Peter Rhodes on posties in shorts, gendering generals and squandering the rudest word of all
HAD that Barbour moment yet?
It's the one, deep into a sweltering heatwave, when you open a wardrobe full of waxed jackets, fleeces and scarves and cannot imagine why you would ever wear such things again. Come February you may experience the exact opposite as you stumble upon your the skimpy-shorts drawer. Wear them again? Never.
OBVIOUSLY, the above does not apply to some posties who seem obliged to wear shorts every working day, right through winter. Is it written into the job description?
DID you spot the urgent, serious tone in the newsreaders' voices this week as they announced that "Wiltshire Police have launched a murder inquiry"? The implication seemed to be that until now Wiltshire's finest had been only half-heartedly digging into the case of novichok poisoning that failed to kill Sergei Skripal and his daughter Yulia . But now, a British citizen has perished. Everything changes. Will all stops be pulled out, all leave cancelled? Frankly, I doubt if the Dawn Sturgess murder inquiry will be much different from the probe into the Skripal affair. Same fruitless house-to-house inquiries. Same hopeless appeals. Same hours of ploughing through CCTV footage and finding nothing. If we believe the official theory, one or more highly-trained poisoners on orders from Moscow had the know-how and the guile to smear novichok on the Skripals' door handle without being seen - and then chucked away the incriminating bottle, scent spray or syringe in a local park. As you do.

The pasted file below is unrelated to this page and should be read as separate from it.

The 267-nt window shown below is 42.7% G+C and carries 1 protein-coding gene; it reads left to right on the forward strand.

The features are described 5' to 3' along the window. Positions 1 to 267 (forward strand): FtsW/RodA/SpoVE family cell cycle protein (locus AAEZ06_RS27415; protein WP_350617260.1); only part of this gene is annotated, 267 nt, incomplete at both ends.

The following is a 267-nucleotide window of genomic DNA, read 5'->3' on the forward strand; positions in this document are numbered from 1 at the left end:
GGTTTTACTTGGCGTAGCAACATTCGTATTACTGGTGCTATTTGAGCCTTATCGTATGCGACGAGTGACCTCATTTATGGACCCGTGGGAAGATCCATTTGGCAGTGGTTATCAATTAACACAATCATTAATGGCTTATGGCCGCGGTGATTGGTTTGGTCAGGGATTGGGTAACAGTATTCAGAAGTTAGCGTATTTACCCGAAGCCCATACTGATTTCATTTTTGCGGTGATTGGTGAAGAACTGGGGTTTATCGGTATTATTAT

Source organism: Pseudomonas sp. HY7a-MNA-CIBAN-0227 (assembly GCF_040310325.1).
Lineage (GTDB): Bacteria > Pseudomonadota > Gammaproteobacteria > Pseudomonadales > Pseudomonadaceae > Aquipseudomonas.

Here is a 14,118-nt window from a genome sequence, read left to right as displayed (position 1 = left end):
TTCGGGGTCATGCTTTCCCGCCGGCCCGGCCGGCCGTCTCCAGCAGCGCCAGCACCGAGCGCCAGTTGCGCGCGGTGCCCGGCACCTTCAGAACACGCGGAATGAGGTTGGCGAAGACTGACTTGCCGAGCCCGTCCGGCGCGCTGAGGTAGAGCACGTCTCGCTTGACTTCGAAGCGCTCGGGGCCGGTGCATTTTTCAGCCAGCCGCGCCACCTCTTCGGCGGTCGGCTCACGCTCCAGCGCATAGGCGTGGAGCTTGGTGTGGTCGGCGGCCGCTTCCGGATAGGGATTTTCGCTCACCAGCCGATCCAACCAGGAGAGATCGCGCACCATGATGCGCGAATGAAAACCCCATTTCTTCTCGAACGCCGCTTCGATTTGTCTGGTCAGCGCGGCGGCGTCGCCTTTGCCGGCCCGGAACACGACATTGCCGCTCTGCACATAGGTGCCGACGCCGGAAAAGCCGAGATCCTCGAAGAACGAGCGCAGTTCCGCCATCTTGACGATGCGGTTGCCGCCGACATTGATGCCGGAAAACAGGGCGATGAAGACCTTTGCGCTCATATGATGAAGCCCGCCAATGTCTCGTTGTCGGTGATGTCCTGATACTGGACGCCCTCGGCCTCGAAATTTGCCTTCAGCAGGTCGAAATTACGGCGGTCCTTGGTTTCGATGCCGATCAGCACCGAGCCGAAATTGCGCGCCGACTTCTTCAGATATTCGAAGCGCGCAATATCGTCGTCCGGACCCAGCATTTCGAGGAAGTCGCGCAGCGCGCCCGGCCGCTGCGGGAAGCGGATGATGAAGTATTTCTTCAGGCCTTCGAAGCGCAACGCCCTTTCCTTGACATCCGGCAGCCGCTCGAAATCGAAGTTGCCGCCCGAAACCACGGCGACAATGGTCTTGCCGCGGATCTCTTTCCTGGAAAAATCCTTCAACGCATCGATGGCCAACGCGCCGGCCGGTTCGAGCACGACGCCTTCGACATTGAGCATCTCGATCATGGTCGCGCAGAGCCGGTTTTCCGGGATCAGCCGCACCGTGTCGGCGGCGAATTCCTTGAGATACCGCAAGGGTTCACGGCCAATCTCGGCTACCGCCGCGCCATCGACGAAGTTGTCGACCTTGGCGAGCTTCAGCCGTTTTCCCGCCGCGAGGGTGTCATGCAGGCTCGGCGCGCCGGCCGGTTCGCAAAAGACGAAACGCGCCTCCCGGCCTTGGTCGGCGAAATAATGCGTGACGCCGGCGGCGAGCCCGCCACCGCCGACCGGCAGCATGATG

GENDER-correct corner. Later this year the Royal Shakespeare Company is to stage a "gender-balanced" production of Troilus and Cressida. According to Shakespeare only four of the 28-strong cast are female. But at Stratford it will be 50/50. As artistic director Gregory Doran explains: " I want to reflect the nation and its diversity, and clearly gender is going to be a part of that."
OKAY so far. The stage, unlike TV, is a fluid sort of place and we have seen successful female Lears, Hamlets and Prosperos, so why not a few Greek and Trojan lady-warriors? If gender-blind casting is the coming thing and will create new jobs for female actors (just as colour-blind casting has created ethnic-minority stars), bring it on. But let's do it fairly, eh?
FOR example, in the RSC's current production, Miss Littlewood, the theatre legend Joan Littlewood is played by no fewer than seven actors to portray her at various ages in her career. And you can't help noticing that not one of those actors is male. If a woman can play an ancient Trojan general, why can't a man play a 1960s female theatre producer? I declare the silly season officially open.
INCIDENTALLY, Miss Littlewood contains the first use of the C-word that I can recall at Stratford. It's not big and it's not clever. But it is rather short-sighted. For when you've used this word, which used to be the final taboo, what do you do next?